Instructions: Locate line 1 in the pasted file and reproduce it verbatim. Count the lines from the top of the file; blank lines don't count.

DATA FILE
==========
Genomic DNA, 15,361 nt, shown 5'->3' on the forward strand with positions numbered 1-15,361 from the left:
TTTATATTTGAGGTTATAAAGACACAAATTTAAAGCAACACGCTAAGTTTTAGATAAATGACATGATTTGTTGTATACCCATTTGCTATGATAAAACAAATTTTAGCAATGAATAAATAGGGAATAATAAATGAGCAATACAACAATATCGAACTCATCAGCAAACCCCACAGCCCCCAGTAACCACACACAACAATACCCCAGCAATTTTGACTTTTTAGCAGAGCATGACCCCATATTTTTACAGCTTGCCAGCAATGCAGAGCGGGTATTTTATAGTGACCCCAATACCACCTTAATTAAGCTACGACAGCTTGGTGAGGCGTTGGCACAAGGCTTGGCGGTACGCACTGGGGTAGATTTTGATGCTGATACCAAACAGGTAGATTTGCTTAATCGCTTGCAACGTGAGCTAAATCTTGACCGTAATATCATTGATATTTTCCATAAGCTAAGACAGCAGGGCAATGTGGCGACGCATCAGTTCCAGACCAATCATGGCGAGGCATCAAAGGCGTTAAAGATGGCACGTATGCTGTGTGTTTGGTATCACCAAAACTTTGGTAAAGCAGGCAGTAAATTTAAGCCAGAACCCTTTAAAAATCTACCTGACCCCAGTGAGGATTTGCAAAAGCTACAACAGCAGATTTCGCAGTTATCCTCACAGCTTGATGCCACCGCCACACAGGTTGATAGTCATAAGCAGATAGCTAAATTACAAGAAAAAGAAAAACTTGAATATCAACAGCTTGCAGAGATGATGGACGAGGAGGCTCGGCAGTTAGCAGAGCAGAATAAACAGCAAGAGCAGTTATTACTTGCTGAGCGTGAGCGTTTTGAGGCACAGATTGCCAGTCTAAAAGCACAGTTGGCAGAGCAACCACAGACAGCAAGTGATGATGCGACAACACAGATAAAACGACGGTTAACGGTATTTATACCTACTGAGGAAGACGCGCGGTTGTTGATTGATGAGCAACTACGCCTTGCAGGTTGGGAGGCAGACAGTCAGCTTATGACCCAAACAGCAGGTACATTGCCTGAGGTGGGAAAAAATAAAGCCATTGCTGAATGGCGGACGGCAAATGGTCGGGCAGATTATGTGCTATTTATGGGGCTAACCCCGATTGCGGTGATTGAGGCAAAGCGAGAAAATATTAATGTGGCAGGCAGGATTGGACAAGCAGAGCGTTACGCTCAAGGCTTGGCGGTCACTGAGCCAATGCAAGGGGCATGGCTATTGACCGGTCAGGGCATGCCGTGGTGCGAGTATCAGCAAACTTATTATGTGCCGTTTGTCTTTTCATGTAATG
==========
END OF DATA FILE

Genomic DNA, 15,361 nt, shown 5'->3' on the forward strand with positions numbered 1-15,361 from the left: